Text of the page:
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The Dworshak Dam and Fish Hatchery

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Fishing Gear

America’s third-highest dam is found in north-central Idaho, just outside the small town of Orofino. In fact, the Dworshak Dam is the tallest straight-axis dam anywhere in the Western Hemisphere. During our road trip along Highway 12, it was the first pit-stop.

Idaho Dam

Construction on the dam began in 1966 and lasted seven years, forever altering the landscape along the North Fork of the Clearwater River. Besides creating a giant reservoir of three million acres, the Dworshak provides the ability to control floods and creates a never-ending source of hydroelectric power. The concrete structure stretches out over a kilometer and reaches over 700 feet in height: as tall as New York’s Metropolitan Tower.

Like almost any project that reshapes the earth, the Dworshak Dam was controversial from the outset. The Clearwater River’s North Fork had always been home to one of the world’s most important runs of steelhead trout, and the dam would to block access to their breeding grounds further upstream. In order to assuage these fears, the government established the Dworshak National Fish Hatchery, just miles from the dam site.


The hatchery is found on the Nez Perce Reservation and is run jointly by the US government and the tribe. It’s one of the world’s biggest hatcheries for ocean-bound fish; astonishing, since it’s in a state with no border to the ocean. Fish hatched here follow a 1000-mile route that takes them into the Pacific, before they return back home to the Clearwater River.

We took an self-guided tour of the premises, peering into some of the tanks which hold millions of young steelheads, and learning about the work done at the hatchery. I didn’t know (and would have never guessed) that egg-bearing female trout are captured, sliced open, and then have their eggs dumped into a bowl, so that they can be stirred up with a “semen mixture” to promote conception. GAK! Sure, the females would naturally die after laying their eggs anyway, and it’s all for the good of the species, but this is gruesome.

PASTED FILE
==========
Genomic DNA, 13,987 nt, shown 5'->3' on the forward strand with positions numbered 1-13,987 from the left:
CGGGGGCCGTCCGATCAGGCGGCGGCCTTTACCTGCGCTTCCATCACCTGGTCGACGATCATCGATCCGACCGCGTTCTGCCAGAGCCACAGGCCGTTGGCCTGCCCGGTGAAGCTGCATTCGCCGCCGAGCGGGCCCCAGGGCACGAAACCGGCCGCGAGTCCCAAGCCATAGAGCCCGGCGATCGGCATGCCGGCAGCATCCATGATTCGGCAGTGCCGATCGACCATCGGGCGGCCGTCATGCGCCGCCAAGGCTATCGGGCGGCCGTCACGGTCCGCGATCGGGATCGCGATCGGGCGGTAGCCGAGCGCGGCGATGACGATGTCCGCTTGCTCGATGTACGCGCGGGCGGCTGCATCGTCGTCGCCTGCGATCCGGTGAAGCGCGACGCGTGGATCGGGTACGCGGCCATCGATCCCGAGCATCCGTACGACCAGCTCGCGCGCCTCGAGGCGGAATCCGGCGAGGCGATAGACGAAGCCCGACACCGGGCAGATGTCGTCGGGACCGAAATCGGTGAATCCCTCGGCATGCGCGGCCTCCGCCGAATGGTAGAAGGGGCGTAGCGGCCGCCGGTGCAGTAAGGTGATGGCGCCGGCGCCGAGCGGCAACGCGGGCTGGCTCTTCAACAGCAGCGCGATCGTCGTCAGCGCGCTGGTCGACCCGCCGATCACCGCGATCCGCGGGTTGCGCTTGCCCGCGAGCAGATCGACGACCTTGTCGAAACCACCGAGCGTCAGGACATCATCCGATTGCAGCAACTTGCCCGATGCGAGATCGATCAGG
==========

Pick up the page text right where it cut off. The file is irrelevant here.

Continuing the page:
I was also surprised to see a couple people walking around the hatchery grounds with fishing poles. Talk about an easy catch! Part of the agreement between the government and the Nez Perce allows tribe members to continue fishing. Fair is fair. After all, the Dworshak Dam forever ruined their traditional fishing spots.

Location of the Dworshak Dam | Hatchery

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November 5, 2012 at 12:27 am Comment (1)

Pictures from Lake Coeur d’Alene

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For 33 miles, a scenic byway hugs the eastern coast of Lake Coeur d’Alene. Given the bustle of the city, the road gets into some surprisingly remote territory: over the gorgeous Mineral Ridge, through the tiny town of Harrison, and into pristine forests. We visited during the autumn and were blown away by the beauty of the drive.

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October 26, 2012 at 12:51 am Comment (1)

The Tough Little Town of Riggins

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Any doubts as to the toughness of little Riggins, nestled between two of North America’s deepest river gorges, can be dispelled by its original name, “Gouge Eye”, which originated from a legendary bar fight between rowdy locals and gold-hunting prospectors.


Unfortunately, Gouge Eye was renamed in honor of its first mailman, John Riggins. Nothing against Mr. Riggins, I’m sure being a mailman in 19th century Idaho was no cake walk, but for a town be named after a bar brawl? That’s awesome.

Just like Cascade, Riggins is a former timber town that has re-branded itself for tourism. It’s well-situated for it, midway between Boise and the college town of Moscow, and straddling the banks of the raging Salmon River. This is a great spot for whitewater rafting, hunting, fishing and hiking (as we experienced in the Rapid River Canyon), and popular with students and outdoor enthusiasts alike.

We stayed in the Best Western Salmon Rapids Lodge, which was both comfortable and rustic, decorated with river rock and timber beckoning back to Riggins’ logging days. The rooms offer views of both the canyon out the front and the Little Salmon River. There was a pool and outdoor hot-tub, a two floor lounge area and, the touch that really won us over, cookies and milk at 8pm.

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September 30, 2012 at 1:58 am Comment (1)
The Dworshak Dam and Fish Hatchery America's third-highest dam is found in north-central Idaho, just outside the small town of Orofino. In fact, the Dworshak Dam is the tallest straight-axis dam anywhere in the Western Hemisphere. During our road trip along Highway 12, it was the first pit-stop.
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